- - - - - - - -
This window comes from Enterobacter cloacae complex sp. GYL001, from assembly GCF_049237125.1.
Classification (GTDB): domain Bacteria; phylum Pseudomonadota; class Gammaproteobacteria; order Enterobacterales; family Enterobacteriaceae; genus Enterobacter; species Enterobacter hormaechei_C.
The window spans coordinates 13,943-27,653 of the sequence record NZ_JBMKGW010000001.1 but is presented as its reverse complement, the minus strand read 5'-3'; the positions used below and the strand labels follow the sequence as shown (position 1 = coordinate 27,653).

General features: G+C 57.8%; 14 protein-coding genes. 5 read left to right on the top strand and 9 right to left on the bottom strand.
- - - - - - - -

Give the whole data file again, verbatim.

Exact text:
This window comes from Enterobacter cloacae complex sp. GYL001, from assembly GCF_049237125.1.
Classification (GTDB): domain Bacteria; phylum Pseudomonadota; class Gammaproteobacteria; order Enterobacterales; family Enterobacteriaceae; genus Enterobacter; species Enterobacter hormaechei_C.
The window spans coordinates 13,943-27,653 of the sequence record NZ_JBMKGW010000001.1 but is presented as its reverse complement, the minus strand read 5'-3'; the positions used below and the strand labels follow the sequence as shown (position 1 = coordinate 27,653).

General features: G+C 57.8%; 14 protein-coding genes. 5 read left to right on the top strand and 9 right to left on the bottom strand.